NJ’s Paid Family Leave Law Hits Four Year Mark [AUDIO]
State Senate President Steve Sweeney, Majority Leader Loretta Weinberg and advocates for working families celebrated the fourth anniversary of New Jersey's Paid Family Leave Insurance program by attending a birthday party in honor of the law.
Also joining them at the party was Senator Linda Greenstein, who was a sponsor of the law as an assemblywoman. In case you're wondering; yes there was cake.
The Paid Family Leave Act permits workers to apply for up to six weeks paid leave to care for a newborn or newly adopted child, or a sick parent, spouse or child. Family leave benefits are funded by an employee payroll tax. Workers are entitled to two-thirds of their weekly wages up to maximum in 2012 of $572. Since the program began, over 80,000 claims have been approved.
Sweeney explains, "Everyone said everyone was going to abuse it and take advantage of it. It's worked so well we actually reduced the tax. It went from $36 dollars a year down to $24 a year. For $24 dollars a year you basically are buying an insurance policy in case a catastrophe hits your family."
"The value of this program to workers, from both a financial and social perspective is immense," says Charles Wowkanech, President of the New Jersey AFL-CIO. "This program provides wage replacement so workers don't have to choose between paying their mortgages and spending time with a new born baby or seriously ill family member when they need it the most - and that is priceless."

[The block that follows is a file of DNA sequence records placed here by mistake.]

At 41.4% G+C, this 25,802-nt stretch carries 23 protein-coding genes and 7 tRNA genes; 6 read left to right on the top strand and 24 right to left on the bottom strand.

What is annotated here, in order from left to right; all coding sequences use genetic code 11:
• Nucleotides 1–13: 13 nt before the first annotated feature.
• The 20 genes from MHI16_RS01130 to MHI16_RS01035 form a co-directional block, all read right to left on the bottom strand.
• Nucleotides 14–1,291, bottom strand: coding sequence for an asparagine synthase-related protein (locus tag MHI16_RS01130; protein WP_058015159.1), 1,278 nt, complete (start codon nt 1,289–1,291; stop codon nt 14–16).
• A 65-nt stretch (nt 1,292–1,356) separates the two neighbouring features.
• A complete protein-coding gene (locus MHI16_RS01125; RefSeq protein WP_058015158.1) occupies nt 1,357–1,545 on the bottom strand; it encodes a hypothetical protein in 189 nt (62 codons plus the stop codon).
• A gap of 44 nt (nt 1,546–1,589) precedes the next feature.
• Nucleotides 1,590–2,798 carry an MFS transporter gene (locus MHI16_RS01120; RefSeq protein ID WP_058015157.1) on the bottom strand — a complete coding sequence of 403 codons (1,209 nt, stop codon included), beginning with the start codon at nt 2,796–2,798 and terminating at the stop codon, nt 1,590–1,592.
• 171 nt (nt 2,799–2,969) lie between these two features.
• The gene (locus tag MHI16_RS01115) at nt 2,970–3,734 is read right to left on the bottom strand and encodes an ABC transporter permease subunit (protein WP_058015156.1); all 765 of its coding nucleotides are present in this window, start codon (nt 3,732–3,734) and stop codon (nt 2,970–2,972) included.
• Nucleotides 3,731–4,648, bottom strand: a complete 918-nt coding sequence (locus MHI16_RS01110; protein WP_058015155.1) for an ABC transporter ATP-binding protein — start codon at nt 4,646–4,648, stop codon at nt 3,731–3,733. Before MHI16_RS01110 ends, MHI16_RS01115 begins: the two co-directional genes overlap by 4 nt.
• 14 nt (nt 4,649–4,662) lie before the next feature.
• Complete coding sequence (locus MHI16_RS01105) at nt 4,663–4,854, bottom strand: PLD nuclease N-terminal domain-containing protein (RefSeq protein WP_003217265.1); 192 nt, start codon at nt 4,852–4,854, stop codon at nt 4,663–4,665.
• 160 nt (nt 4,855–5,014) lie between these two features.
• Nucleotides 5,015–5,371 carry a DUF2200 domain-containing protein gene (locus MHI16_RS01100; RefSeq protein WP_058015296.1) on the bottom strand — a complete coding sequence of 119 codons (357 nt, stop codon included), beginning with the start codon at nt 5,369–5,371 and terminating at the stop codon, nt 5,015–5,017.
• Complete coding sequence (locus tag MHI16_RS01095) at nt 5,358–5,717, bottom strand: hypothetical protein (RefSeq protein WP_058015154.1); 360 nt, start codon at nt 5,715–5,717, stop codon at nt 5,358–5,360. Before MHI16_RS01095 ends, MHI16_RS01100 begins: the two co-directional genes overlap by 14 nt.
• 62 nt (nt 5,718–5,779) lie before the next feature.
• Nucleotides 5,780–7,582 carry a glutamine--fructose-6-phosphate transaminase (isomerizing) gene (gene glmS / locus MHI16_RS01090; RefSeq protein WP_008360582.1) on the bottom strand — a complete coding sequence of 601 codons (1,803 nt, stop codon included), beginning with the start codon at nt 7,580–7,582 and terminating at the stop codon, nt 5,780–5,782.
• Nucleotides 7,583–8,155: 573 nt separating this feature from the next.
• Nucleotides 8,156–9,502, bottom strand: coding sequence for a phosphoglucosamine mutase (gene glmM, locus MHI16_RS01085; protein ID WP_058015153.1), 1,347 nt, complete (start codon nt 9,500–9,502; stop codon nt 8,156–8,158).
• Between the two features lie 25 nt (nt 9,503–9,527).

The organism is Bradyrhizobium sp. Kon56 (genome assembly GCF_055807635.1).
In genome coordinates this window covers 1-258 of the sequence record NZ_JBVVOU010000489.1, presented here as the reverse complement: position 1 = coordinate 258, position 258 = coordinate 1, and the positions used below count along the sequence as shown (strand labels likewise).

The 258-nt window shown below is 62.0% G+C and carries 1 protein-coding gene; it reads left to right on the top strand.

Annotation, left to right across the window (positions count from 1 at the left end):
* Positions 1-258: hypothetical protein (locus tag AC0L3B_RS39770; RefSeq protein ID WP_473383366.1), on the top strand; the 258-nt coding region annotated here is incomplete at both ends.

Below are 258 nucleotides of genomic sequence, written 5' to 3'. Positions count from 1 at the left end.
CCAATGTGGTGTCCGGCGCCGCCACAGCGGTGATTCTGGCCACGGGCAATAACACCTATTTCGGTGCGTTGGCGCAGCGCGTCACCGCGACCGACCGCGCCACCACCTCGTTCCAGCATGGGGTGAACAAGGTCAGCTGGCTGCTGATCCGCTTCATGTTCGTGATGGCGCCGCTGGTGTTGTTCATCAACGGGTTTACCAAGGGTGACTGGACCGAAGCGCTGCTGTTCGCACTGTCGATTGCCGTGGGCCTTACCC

While the majority of claims approved thus far have been for bonding with newborns or newly adopted children, more than 15,000 New Jerseyans have used it to take care of sick family members, including spouses, domestic or civil union partners, parents or children.
A new study, released this week by the Center for Women and Work at Rutgers University and the National Partnership for Women & Families, that finds public assistance and food stamp use is lower for new mothers who live in states with paid leave policies, especially when these mothers use the paid leave available to them.
"It brings me great joy to know that New Jersey now extends this crucial pro-family support to all of its workers, not just a select few," says Sweeney. "When my own daughter was born 18 years ago, I was lucky enough to have an employer who understood the situation and allowed me to take the time I needed. But had I been in a different job, I could have faced the prospect of choosing between spending 75 days at the hospital with my newborn or working to provide for my growing family. Thanks to Family Leave Insurance, New Jerseyans no longer have to make that kind of agonizing decision."